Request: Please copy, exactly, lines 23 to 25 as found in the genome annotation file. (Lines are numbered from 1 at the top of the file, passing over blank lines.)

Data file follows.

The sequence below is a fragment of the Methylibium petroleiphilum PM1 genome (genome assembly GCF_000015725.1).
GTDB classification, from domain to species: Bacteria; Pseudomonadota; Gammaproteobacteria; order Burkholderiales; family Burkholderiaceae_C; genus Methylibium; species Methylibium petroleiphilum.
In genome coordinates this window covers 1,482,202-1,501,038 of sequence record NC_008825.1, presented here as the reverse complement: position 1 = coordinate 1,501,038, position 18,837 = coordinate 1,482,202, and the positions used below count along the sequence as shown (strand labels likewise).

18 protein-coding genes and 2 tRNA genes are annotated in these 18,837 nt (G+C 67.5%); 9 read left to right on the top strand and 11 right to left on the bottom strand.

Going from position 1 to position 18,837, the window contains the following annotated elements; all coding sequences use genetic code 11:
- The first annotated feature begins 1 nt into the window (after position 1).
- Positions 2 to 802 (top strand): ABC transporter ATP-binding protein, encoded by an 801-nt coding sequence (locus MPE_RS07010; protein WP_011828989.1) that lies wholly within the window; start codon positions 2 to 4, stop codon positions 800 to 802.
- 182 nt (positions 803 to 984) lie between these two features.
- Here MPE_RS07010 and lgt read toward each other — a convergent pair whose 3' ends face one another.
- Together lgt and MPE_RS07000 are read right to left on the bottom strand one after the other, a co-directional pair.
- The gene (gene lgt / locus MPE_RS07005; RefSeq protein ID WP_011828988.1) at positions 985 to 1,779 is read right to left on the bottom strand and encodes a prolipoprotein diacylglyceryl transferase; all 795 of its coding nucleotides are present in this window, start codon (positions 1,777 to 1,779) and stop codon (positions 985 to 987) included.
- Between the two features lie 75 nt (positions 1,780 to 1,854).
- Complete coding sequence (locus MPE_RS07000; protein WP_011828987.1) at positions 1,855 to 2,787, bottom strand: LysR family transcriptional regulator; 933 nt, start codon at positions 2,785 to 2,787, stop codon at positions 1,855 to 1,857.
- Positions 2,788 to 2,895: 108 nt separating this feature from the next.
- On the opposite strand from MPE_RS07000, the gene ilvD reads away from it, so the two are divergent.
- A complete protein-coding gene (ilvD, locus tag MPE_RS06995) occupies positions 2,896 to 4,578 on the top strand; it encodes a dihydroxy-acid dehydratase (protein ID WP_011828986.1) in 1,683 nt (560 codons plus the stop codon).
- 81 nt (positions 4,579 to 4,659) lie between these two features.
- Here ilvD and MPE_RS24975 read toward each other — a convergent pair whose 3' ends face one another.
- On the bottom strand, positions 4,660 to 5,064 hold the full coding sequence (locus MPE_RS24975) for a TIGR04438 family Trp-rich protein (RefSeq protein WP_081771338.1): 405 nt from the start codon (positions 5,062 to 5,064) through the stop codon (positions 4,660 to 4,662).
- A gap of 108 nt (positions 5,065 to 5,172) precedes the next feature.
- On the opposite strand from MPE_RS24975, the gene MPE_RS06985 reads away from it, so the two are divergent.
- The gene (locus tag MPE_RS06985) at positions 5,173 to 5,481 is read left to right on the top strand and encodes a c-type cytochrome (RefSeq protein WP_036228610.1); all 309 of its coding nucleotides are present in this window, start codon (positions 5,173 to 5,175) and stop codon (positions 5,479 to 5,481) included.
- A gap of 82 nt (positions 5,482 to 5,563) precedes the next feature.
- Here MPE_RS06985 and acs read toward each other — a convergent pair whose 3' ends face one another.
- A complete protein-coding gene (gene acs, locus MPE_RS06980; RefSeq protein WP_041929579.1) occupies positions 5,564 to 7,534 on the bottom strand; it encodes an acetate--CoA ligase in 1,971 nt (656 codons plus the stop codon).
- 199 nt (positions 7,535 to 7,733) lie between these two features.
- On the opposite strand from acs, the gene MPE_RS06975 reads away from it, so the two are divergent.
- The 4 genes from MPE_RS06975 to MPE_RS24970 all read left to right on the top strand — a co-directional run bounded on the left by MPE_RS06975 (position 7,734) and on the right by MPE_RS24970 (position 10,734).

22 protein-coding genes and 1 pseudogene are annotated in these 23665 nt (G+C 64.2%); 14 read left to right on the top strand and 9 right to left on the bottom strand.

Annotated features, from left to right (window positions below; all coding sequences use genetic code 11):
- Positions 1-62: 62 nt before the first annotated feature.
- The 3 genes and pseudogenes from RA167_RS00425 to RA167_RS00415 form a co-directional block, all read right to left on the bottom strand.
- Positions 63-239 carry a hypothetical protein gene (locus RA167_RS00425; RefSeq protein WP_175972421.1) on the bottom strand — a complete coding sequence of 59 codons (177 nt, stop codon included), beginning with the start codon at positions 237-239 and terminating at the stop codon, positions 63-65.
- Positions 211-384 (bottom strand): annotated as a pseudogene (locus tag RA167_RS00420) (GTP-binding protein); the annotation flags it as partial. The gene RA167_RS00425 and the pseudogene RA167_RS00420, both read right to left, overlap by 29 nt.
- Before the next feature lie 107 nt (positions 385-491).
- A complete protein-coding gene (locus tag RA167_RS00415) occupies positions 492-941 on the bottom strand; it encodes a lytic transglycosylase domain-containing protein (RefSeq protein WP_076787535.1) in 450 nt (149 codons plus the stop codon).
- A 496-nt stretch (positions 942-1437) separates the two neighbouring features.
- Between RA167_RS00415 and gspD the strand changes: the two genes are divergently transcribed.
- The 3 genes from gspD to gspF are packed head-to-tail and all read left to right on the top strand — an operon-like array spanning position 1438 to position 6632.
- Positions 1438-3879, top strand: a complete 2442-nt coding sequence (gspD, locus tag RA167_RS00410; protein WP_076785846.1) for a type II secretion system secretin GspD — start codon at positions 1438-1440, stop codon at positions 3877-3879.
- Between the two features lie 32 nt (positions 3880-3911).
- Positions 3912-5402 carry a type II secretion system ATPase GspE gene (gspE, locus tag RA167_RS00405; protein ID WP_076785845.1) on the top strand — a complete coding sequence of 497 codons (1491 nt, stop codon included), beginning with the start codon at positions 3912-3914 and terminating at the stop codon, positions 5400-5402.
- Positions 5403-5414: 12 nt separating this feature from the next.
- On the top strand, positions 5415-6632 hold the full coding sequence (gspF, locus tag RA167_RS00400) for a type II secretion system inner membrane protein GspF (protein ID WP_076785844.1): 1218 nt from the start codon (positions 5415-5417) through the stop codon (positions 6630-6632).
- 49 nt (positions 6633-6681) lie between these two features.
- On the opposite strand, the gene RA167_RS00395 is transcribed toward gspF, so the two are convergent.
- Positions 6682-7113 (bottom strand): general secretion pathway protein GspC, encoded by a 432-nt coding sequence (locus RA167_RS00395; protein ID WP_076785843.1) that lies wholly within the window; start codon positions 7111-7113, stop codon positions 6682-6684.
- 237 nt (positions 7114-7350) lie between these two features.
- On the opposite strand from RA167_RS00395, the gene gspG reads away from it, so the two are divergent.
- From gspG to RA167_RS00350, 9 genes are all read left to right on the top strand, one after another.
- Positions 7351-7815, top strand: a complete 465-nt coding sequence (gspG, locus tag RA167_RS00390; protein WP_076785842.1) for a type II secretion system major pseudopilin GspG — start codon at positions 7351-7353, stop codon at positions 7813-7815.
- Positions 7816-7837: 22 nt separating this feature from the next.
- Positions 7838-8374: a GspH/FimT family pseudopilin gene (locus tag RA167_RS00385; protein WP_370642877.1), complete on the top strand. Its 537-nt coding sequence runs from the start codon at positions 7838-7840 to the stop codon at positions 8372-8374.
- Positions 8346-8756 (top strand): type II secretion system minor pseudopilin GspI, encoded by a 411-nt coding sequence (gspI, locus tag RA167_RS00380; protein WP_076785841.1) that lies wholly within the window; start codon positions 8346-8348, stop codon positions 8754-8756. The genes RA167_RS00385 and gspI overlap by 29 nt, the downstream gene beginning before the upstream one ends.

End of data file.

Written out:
- A gap of 82 nt (positions 5,482 to 5,563) precedes the next feature.
- Here MPE_RS06985 and acs read toward each other — a convergent pair whose 3' ends face one another.
- A complete protein-coding gene (gene acs, locus MPE_RS06980; RefSeq protein WP_041929579.1) occupies positions 5,564 to 7,534 on the bottom strand; it encodes an acetate--CoA ligase in 1,971 nt (656 codons plus the stop codon).